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Education Superintendent June Atkinson discusses lawsuit to restore authority to her office

After taking office, Gov. Bev Perdue made a bold move to shake up the state's education system. She created a new position called CEO of Public Schools to run the Department of Public Instruction. Now, the CEO is also chairman of the state board of education. The governor did this in an effort to clear up who's in charge of education. 

It's been a confusing issue since 1995 when the General Assembly stripped power from the elected Superintendent of Education and gave the state board authority to hire a deputy superintendent to run Public Instruction.

"I think it resulted in a degree of confusion to those out in the field regarding who was in charge and who was ultimately responsible. There just weren't clear lines of responsibility," Bill Harrison, the governor's choice for CEO of Public Schools, told WFAE in February.

Superintendent of Education June Atkinson agrees it's been a confusing situation, but she doesn't like the governor's solution. She believes the state constitution gives her office authority over the state's education system. Last week, she filed a lawsuit in hope of restoring education authority to her office. She spoke to WFAE Morning Edition host Scott Graf about her case.

June Atkinson: The situation of the authority of the state superintendent to run the Department of Public Instruction has been murky since the time that I have been state superintendent. And so that is one of the reasons why I thought it was time we have clarity about the role of the state superintendent, and what the (North Carolina) constitution says about the role of the state superintendent.

Scott Graf: Now you don't agree with the change that was made, obviously, but do you think some sort of change was necessary and could have been made to improve the position but still kept that power in your hands?

June Atkinson: I believe that 2.2 million people voted for me believing that I should run the Department of Public Instruction to carry out the policies of the state board of education. I believe that having a state superintendent to carry out those responsibilities is an efficient way to run the governance of North Carolina public school. With having a person serving in a dual role as state board chair and as chief executive officer and at the same time having a state superintendent we have very cloudy murky waters about the governance of public education.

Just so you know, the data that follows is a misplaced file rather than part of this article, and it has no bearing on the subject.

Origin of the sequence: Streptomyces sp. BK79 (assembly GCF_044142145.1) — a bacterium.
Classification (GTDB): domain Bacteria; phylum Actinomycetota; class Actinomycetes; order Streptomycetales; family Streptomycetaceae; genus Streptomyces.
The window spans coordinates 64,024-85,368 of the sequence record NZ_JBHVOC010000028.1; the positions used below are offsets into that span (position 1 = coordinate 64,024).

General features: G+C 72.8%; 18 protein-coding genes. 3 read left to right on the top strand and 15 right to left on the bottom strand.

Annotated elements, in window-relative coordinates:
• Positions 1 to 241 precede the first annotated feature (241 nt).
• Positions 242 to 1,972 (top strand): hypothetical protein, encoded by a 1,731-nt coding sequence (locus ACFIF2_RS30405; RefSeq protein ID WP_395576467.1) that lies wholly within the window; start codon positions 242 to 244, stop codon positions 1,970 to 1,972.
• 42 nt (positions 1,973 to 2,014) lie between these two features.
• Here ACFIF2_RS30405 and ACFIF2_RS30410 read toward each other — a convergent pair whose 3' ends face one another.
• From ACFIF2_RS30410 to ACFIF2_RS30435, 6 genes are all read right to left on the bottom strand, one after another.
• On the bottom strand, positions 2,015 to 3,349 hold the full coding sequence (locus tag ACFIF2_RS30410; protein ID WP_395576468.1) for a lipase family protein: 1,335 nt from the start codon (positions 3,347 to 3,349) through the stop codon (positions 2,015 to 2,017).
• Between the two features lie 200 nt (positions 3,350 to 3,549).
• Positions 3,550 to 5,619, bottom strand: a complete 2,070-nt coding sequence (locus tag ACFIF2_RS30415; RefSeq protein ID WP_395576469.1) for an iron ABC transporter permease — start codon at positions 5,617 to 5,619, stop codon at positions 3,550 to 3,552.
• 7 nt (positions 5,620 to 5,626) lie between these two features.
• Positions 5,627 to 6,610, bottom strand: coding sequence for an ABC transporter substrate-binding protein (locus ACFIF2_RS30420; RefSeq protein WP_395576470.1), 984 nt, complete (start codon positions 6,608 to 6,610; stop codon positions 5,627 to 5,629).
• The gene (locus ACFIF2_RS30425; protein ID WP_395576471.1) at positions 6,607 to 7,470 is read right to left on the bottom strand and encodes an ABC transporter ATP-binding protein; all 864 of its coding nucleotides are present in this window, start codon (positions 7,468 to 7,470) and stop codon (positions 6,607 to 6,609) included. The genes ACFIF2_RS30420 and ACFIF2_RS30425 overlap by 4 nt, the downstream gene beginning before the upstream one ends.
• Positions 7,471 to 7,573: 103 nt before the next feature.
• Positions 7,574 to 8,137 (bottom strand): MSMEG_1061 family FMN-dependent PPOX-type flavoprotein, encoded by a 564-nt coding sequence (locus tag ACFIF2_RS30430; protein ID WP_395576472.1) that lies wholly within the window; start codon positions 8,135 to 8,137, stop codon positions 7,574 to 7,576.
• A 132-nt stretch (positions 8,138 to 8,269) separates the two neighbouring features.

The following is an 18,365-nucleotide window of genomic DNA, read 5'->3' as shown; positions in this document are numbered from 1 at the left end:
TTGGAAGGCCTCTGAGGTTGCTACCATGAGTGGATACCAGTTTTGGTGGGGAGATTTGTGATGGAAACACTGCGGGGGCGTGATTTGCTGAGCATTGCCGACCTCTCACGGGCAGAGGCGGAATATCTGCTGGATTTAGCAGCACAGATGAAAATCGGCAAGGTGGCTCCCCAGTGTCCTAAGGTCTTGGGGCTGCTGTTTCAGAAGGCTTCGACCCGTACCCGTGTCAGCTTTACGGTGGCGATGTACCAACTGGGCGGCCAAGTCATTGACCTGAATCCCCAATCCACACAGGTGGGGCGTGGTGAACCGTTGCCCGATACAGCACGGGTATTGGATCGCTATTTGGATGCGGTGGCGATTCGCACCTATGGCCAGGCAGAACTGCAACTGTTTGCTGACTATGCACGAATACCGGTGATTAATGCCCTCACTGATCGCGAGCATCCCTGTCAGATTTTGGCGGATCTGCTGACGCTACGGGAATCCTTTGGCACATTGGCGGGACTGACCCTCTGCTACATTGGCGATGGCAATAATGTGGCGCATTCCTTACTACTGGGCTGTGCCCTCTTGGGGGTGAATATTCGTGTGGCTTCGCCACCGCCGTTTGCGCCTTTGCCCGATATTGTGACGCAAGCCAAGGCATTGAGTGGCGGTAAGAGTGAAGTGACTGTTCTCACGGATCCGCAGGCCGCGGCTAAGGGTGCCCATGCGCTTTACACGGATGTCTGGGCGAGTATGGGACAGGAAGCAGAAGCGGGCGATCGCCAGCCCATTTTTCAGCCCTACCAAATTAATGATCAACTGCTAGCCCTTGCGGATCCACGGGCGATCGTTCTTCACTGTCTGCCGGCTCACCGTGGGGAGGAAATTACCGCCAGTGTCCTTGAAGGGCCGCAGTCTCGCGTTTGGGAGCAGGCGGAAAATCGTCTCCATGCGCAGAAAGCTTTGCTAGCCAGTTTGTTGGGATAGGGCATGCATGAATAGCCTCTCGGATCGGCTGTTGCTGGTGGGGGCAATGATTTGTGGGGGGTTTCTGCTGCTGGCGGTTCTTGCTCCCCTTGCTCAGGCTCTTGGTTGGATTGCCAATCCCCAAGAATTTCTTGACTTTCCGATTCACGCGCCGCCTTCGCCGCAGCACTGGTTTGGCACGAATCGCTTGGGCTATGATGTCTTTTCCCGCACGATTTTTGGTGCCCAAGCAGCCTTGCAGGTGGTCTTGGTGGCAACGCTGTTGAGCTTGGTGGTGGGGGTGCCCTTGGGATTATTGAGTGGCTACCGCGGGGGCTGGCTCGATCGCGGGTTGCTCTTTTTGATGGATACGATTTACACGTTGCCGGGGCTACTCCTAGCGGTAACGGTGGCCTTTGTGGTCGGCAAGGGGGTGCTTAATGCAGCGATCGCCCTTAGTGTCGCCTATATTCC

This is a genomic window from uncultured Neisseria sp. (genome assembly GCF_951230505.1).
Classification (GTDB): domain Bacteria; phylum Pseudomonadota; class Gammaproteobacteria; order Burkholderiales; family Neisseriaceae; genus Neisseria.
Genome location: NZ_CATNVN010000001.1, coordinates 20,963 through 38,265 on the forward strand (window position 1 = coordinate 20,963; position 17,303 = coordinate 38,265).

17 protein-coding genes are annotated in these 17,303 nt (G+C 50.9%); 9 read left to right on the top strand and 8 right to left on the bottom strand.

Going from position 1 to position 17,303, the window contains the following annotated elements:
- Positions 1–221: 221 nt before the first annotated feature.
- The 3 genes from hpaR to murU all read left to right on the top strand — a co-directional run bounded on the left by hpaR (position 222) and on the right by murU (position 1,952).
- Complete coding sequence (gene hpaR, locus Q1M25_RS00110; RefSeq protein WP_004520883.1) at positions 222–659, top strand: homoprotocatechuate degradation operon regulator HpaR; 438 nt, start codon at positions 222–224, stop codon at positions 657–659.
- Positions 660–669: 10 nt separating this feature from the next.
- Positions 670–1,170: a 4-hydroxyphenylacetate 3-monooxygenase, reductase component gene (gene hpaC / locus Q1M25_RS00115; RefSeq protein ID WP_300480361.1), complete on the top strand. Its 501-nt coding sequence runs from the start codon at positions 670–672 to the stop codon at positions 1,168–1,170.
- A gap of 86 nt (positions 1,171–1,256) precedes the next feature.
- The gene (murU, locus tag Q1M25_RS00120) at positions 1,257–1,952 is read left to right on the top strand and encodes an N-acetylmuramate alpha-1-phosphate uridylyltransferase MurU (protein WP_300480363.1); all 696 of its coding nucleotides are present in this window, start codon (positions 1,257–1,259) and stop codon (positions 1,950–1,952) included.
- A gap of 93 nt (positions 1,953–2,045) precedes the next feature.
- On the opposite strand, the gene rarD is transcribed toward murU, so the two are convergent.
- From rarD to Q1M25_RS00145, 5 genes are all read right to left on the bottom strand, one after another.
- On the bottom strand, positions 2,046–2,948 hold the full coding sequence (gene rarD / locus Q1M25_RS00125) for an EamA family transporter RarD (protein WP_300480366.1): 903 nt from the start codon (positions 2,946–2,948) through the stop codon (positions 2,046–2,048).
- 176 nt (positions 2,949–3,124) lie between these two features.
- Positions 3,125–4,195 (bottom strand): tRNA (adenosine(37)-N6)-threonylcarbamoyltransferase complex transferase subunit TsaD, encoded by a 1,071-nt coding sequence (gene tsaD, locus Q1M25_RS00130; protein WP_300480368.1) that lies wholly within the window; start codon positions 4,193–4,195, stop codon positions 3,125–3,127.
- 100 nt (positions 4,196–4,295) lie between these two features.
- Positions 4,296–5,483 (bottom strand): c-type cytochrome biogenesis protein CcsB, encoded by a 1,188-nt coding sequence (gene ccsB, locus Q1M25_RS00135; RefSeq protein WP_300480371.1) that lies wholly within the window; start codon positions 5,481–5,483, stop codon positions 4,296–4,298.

Scott Graf: Unless I'm wrong you have not been asked to take a pay cut, so essentially you're still getting paid for the position you were elected to. But now you don't have all the pressure that came with that position, and some might say that's a pretty good gig - you obviously don't agree.

June Atkinson: Well what I would say why would you pay someone else to carry on the responsibilities of the state superintendent when the taxpayers are paying me? Why should you have another position created to do the work that constitutionally the state superintendent should be?

Scott Graf: I'm trying to get a feel for one thing you used to do in your job that after the change as of March 1 with (new CEO of Public Schools) Harrison taking over some of your powers that you no longer do now.

June Atkinson: One thing that has changed is that prior to his becoming chief executive officer and state board chair I met with the state board chair and deputy superintendent who is responsible for the day-to-day activities of the department of public instruction. And that isn't necessarily what is required of the person who has now a dual role with the department of public instruction and with the state board of education.

Scott Graf: In a lot of the states, this is an elected position. Do you feel like it should be in North Carolina?

June Atkinson: Well, our constitution requires the people of North Carolina to make that decision and states have several types of state governance systems. I believe there are advantages and disadvantages of each of those types of governance systems, and should the people of this state vote to have an appointed state superintendent, I'd say let the voices of the people be heard.